Selecting the right electronics manufacturing partner depends on finding a supplier that fits your needs. Speedboard reveals how to refine your search
With a track record of over 30 years in the electronics industry, contract electronics manufacturer (CEM), Speedboard, is well versed with regards to the challenges faced by those making the transition from in-house manufacturing to outsourcing, or from an existing supplier to a new partner.
Having completed this transition for many customers over the years, Speedboard appreciates that it is a high risk decision and it is vitally important it is executed properly to maintain supply chain stability.
Having decided to outsource production, selecting the right manufacturing partner for your electronic assembly needs is fundamental to the success of any project. To help address the key factors in this decision making process, Speedboard has compiled a 10 point list of the most important criteria.
1) Size. It is critical to select a suitably sized partner, that is compatible with your type of projects and total spend. The company needs to be able to accommodate your work now and in the future, and it is important to establish that you will be a valued member of its customer base.
2) Technical capability. Establish a list of technical ‘must haves.’ Can the CEM manufacture your product using its current skill sets and is it able to demonstrate abilities in making other products with similar complexities? Ask how the new product introduction (NPI) process is managed. Also how are test requirements managed and how does the company address fault finding?
3) Quality approvals. It is a given that proficient electronic manufacturing needs to be supported by robust standards, systems and procedures and it is equally important to know which approvals are essential to your business. Undertake your own tailored audit and understand what the minimum requirements are, such as ISO approval, IPC build standard and a solid quality analysis (QA) foundation.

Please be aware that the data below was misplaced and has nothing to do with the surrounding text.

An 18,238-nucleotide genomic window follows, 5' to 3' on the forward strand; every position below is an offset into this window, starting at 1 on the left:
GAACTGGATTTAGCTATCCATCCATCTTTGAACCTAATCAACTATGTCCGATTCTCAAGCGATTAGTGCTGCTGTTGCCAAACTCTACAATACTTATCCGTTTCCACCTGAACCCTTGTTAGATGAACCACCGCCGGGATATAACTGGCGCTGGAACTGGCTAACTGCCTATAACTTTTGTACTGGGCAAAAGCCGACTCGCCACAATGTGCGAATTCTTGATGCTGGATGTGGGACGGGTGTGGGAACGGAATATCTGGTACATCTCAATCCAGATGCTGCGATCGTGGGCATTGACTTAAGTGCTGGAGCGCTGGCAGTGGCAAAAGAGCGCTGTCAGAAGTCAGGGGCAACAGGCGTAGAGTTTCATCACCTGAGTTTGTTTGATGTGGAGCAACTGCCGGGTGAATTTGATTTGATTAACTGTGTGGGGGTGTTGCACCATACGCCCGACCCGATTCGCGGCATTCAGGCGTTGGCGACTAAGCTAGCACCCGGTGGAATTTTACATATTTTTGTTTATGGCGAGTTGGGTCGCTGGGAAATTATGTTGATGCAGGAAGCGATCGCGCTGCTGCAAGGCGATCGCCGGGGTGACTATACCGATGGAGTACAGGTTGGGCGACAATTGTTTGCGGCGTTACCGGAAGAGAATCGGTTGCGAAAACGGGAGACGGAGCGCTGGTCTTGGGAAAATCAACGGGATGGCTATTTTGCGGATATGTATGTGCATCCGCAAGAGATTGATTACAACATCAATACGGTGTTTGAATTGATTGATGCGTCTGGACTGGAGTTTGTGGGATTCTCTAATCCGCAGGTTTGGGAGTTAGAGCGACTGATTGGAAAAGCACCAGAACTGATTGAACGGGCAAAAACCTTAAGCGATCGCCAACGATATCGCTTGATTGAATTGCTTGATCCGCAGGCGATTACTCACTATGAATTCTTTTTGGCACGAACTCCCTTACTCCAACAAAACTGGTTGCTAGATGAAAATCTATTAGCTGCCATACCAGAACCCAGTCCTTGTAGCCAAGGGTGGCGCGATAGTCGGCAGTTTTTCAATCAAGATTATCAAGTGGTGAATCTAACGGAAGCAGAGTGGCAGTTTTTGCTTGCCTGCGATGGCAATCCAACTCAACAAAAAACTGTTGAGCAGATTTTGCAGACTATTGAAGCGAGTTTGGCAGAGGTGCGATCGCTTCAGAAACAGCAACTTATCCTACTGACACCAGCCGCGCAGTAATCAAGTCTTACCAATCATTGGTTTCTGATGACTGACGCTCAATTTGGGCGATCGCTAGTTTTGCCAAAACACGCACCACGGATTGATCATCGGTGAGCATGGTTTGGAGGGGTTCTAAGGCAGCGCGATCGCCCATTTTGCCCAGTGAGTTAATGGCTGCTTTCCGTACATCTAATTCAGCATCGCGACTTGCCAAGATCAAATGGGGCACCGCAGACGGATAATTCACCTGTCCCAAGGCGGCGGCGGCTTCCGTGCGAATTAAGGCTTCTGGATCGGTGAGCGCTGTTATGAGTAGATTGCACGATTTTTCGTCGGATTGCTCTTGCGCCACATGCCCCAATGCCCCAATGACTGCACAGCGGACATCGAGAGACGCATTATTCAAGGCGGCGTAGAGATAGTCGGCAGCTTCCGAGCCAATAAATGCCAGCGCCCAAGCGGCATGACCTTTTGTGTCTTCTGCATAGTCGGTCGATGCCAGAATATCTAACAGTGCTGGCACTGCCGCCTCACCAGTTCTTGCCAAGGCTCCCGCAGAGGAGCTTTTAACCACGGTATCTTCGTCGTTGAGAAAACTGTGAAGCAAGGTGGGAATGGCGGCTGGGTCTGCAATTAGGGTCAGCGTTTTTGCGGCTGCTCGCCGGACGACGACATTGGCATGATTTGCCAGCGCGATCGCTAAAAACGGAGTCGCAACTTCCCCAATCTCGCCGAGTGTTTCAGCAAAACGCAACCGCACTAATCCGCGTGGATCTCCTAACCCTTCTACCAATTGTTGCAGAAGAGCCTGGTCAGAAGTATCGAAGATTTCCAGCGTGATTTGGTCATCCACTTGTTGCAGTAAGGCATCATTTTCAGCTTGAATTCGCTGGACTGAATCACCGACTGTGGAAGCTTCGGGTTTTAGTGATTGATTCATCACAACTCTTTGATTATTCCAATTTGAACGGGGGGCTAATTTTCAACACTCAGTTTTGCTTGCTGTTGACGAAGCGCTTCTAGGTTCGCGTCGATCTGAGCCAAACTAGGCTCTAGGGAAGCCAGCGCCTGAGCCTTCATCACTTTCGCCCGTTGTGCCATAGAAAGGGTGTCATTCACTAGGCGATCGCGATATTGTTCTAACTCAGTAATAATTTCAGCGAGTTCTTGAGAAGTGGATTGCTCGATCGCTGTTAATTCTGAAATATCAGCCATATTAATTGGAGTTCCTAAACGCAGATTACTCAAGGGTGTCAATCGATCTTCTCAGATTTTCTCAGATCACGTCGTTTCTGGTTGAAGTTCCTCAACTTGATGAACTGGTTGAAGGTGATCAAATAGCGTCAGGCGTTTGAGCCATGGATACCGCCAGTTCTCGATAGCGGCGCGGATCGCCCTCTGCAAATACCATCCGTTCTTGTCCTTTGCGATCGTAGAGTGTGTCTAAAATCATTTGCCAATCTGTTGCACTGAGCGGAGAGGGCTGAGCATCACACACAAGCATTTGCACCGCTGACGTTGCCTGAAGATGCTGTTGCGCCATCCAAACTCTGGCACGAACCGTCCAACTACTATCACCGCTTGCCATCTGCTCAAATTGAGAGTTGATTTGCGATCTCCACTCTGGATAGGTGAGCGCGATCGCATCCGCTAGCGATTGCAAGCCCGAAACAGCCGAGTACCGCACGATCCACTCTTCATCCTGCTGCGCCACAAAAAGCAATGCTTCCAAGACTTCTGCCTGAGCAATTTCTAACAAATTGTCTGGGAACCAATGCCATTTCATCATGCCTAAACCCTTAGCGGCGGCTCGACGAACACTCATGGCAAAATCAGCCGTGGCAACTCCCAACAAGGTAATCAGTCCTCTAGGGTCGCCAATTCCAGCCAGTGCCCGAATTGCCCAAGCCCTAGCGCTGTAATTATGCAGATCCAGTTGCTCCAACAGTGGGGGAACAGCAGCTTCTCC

4) Ethos and culture. Knowing how to operate ethically and fairly is an indispensable part of any business relationship. Contract manufacturing is essentially a service industry and often the differentiator between suppliers is the people. Sharing goals and objectives, working together to tackle challenges and ultimately having a ‘can do’ attitude is all part of the right work ethic.
5) Materials management. It is important to select an electronics manufacturing services (EMS) provider that has developed good buying power, built on strong relationships throughout the supply chain network. Buffer and consignment stocking arrangements, accurate lead-time management and precise forecasting capabilities should all be in place.
6) Flexible scheduling. Manufacturing assemblies is only part of the full CEM service. The ability to hold stock of finished product, supplying to Kanban call off and offering a flexible approach to fluctuating demand are all services that set good EMS providers apart.
7) Price. The unit price of an assembly is important, but it is only one of many measurable factors when evaluating a shortlist of EMS providers. Engaging in dialogue prior to the request for quote (RFQ) stage will result in the EMS really understanding requirements and will ultimately produce a more tailored quotation.
8) Product lifecycle support. Ask whether the CEM can offer complete support through the evolution and lifespan of a product. Does it have the capacity and resources to match growing needs but also to service products which become end of life, while still remaining focused?
9) Financials. Checking the financial stability of supply chain partners should be obligatory, but is often overlooked. Your chosen EMS provider must have a respectable financial history and credit rating for effective material procurement, as well as having reserves to invest in new plant and recruit staff. It should be able to survive downturns and have the financial strength to support customer business.
10) Location. There is a recognisable benefit in being able to conveniently visit your manufacturing partner for meetings, to deliver test equipment or collect urgent prototypes. If the shortlisted CEMs are equal in all other respects, then working with the one closest to you will add value to the relationship.
In summary, knowing what is important to your business is essential; understanding how and why the right manufacturing partner can bring benefits is vital. Using this 10 point guide as part of a supplier evaluation process should help create a shortlist of compatible manufacturing companies, from which it will be possible to identify a good fit manufacturing partner.